Tuesday, May 19, 2015

Mourning, widows, and pressing on...



1 Chronicles 7:1–40; 1 Timothy 5:1–9; Psalm 78:30–52

Reading Old Testament genealogies gives me a little insight into the customs of ancient Israel. They also show me something about the way God fits those customs into His plans. Consider these verses that describe how Ephriam mourned the deaths of his offspring....

“The sons of Ephraim: Shuthelah, and Bered his son, Tahath his son, Eleadah his son, Tahath his son, Zabad his son, Shuthelah his son, and Ezer and Elead, whom the men of Gath who were born in the land killed, because they came down to raid their livestock. And Ephraim their father mourned many days, and his brothers came to comfort him. And Ephraim went in to his wife, and she conceived and bore a son. And he called his name Beriah, because disaster had befallen his house. His daughter was Sheerah, who built both Lower and Upper Beth-horon, and Uzzen-sheerah. Rephah was his son, Resheph his son, Telah his son, Tahan his son, Ladan his son, Ammihud his son, Elishama his son, Nun his son, Joshua his son.” (1 Chronicles 7:20–27)

I spy God at the end of this passage. Because Ephraim’s mourning was expressed and comforted in his bedroom, eventually a great leader was born: Joshua the son of Nun who led God’s people after Moses died. It appears this happened about six generations later, so this man did not see the birth of Joshua or know how God used him. Nevertheless, God is never limited by the behavior of His people. This helps me joyfully trust Him with posterity or any concerns about a lasting legacy.

The NT reading is about widows. I’m not one yet, and that day may come. Lately God has given me a genuine burden for all women who are alone and missing their departed spouse. In Bible times, widows had very little status. However, Jesus changed that. His Word says, “Honor widows who are truly widows. But if a widow has children or grandchildren, let them first learn to show godliness to their own household and to make some return to their parents, for this is pleasing in the sight of God. She who is truly a widow, left all alone, has set her hope on God and continues in supplications and prayers night and day, but she who is self-indulgent is dead even while she lives. Command these things as well, so that they may be without reproach.” (1 Timothy 5:3–7)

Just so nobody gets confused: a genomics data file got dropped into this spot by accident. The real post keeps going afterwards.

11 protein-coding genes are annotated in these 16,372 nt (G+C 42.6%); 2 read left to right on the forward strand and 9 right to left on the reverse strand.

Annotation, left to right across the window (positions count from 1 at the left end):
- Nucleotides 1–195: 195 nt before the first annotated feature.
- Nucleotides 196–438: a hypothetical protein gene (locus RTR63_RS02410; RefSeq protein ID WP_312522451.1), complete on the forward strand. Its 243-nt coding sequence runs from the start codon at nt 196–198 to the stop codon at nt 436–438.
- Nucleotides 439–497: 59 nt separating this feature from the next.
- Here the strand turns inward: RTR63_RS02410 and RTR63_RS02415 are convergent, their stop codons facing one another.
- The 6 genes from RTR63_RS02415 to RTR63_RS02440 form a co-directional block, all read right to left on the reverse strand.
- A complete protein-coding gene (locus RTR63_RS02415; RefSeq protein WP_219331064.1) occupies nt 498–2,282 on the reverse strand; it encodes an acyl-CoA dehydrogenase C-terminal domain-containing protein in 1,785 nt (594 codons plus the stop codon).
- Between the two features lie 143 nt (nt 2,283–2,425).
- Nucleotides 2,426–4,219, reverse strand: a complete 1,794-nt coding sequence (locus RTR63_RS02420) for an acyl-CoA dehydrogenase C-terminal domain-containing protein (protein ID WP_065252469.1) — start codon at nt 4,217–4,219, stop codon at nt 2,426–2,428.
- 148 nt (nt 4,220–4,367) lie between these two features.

Widows are to be honored and cared for, but that does not give them license to be self-centered. I’m thinking of “Grandma Cooper” whose interest in the world made her a delight to spend time with, and I’m certain this contributed to her long life.

My dad used to say, “There is no fool like an old fool,” a maxim that lines up with this principle also. God doesn’t intend that advancing years give His people an excuse to indulge in things like self-pity, declining faith, constant complaining, or any other self-centered behavior. My goal to be a “sweet little old lady” fits with the Lord’s instructions, so that goal must be His idea.

However, I know the challenges of aging. Someone once asked me if being a Christian gets easier as I get older. Think of it this way; the more temptation is resisted, the stronger it becomes. If I give into it, it goes away. If I don’t, I am in a war. While trusting God deepens, so also does the temptation to not trust God.

The last reading from the Psalms yields these verses that describe the care of God and the carelessness of His people. After several descriptions of how the Lord watched over them, the psalmist says, “In spite of all this, they still sinned; despite his wonders, they did not believe. So he made their days vanish like a breath, and their years in terror. When he killed them, they sought him; they repented and sought God earnestly. They remembered that God was their rock, the Most High God their redeemer. But they flattered him with their mouths; they lied to him with their tongues. Their heart was not steadfast toward him; they were not faithful to his covenant. Yet he, being compassionate, atoned for their iniquity and did not destroy them; he restrained his anger often and did not stir up all his wrath. He remembered that they were but flesh, a wind that passes and comes not again.” (Psalm 78:32–39)

Faithfulness to God should be improved by practice, yet as I grow older, I’m increasingly aware of my deepening need for Him and for His grace to keep me from sin, to grant me genuine repentance, to remind me He is my rock and redeemer. I cannot atone for my own sin and when I do sin, I’m more aware that God has every right to pour out His wrath — but He poured it on Christ. That is why I am still here, still trusting Him, and pressing on as the days fly by.


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